How to clean stone flooring

Stone flooring is a beautiful addition to any home, and the range of different stone materials and finishes that you can get will make for an incredible array of different looks that you can choose for the house. However, you will want to keep your stone floor looking incredible if you are going to bother getting it in the first place, and that starts with the way in which you care for it. Whilst cleaning is indeed a positive process that will contribute to the great look of the stone flooring in your home, you will need to be sure of how you go about it, as otherwise you can end up damaging the stone over time, leaving it looking a bit dreary, which is not what you want! Scratching, water damage and using the wrong cleaning product can leave stains, marks and discoloration that will leave the floor looking a lot sorrier than you likely intended it to when you paid so much for it! Have a look over the following points to ensure that your cleaning techniques are not contributing to the deterioration of your stone flooring.


For a start you will need to be thinking about the wear and tear that your floor goes through. You will find that the small bits of dirt and debris that get brought in to the house will scratch and mark the softer stone floors that may be in your home. Slate and other lighter stone will be particularly susceptible to this, and whilst granite and marble may be strong enough to withstand such small material scratching it, the wearing down of the surface in this way can open it up to more troubling staining and the like. For the same reason it is essential that you vacuum your floors before you mop them. This will mean that there is no chance of any smaller bits and pieces scratching the floor as you move the mop around across it. The scratches that you get form not vacuuming before mopping are called ‘spider scratches’ as they are small and circular, and can change the look of the whole floor, as the surface will not be as shiny. Use a non-scratching mop head and microfiber cloth when cleaning, if you are particularly worried about this issue.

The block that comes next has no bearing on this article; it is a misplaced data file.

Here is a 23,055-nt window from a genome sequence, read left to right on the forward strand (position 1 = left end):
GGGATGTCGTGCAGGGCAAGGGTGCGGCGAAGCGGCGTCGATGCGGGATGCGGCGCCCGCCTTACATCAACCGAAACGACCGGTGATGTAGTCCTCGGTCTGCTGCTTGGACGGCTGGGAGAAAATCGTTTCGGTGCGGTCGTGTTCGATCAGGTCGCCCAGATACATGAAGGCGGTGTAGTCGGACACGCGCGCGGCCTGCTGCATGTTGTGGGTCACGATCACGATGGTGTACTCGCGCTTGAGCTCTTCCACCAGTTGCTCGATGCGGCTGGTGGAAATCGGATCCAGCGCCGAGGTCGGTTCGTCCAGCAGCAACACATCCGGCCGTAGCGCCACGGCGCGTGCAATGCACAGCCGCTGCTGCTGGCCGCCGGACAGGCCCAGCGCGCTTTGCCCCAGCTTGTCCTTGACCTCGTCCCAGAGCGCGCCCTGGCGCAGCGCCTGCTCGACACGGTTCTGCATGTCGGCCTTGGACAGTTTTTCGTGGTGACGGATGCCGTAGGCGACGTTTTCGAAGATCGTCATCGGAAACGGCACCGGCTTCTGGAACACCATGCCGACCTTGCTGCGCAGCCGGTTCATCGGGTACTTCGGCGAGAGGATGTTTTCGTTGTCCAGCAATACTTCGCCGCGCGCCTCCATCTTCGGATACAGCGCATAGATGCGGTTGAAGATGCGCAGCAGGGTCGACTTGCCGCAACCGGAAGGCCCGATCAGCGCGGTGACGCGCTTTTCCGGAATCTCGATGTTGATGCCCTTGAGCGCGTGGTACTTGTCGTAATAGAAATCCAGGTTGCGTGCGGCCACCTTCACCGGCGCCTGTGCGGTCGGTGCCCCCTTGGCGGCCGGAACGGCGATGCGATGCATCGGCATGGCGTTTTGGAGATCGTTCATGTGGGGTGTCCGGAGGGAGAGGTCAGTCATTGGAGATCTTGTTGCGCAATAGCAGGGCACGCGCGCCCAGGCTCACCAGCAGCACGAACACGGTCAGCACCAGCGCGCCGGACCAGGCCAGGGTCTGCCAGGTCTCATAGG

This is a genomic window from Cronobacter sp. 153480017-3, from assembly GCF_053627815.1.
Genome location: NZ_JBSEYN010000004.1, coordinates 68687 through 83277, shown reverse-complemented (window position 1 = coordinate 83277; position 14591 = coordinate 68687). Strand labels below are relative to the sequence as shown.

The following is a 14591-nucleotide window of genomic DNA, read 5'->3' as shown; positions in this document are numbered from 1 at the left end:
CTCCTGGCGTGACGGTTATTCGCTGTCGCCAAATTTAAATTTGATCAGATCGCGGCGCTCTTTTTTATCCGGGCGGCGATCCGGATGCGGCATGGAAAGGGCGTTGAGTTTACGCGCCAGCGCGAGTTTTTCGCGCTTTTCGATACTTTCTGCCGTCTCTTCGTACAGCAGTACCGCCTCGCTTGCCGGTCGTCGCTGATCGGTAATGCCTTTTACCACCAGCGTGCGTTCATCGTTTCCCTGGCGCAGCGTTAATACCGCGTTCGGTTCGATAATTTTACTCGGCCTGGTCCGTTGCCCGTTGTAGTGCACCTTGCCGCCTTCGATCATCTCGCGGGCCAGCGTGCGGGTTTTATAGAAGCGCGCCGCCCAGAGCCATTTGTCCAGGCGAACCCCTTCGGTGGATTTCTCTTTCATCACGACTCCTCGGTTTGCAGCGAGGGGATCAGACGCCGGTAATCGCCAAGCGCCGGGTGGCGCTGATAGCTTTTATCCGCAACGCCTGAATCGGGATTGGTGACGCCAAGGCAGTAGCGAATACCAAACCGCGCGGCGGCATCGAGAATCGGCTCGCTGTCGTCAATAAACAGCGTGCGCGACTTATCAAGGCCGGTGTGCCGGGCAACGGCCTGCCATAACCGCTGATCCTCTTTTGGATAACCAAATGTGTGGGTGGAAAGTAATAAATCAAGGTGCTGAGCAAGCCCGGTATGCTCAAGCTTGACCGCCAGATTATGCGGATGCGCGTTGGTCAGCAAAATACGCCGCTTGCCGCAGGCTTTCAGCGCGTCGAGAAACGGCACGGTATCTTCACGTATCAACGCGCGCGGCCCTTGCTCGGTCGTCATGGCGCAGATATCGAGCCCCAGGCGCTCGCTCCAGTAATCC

You will hear horror stories about people who have used the wrong cleaning product on their nice flooring, but the fact is that you will rarely be in any trouble if you avoid strong acids or alkali in your mop bucket. Going to far either way on the PH scale will mean that you risk stripping the stone of its protective layer of polish, and this can mean serious damage later on as it is exposed. If you want a cheap PH neutral soap then look no further than washing up detergent, as this will be neutral enough to clean the stone safely. Do not leave the soap to sit on the surface after however, as it can leave white marks. When you are mopping, be sure to avoid using too much water as well, as that can be a cause for some serious staining, especially on softer slate type stone floors. Stains occurring from water can be quite serious, and will sometimes have wide spreading rings, that will be very unsightly, and can ruin the whole look of your room, given that the flooring will take up a large portion of the surface of the room!

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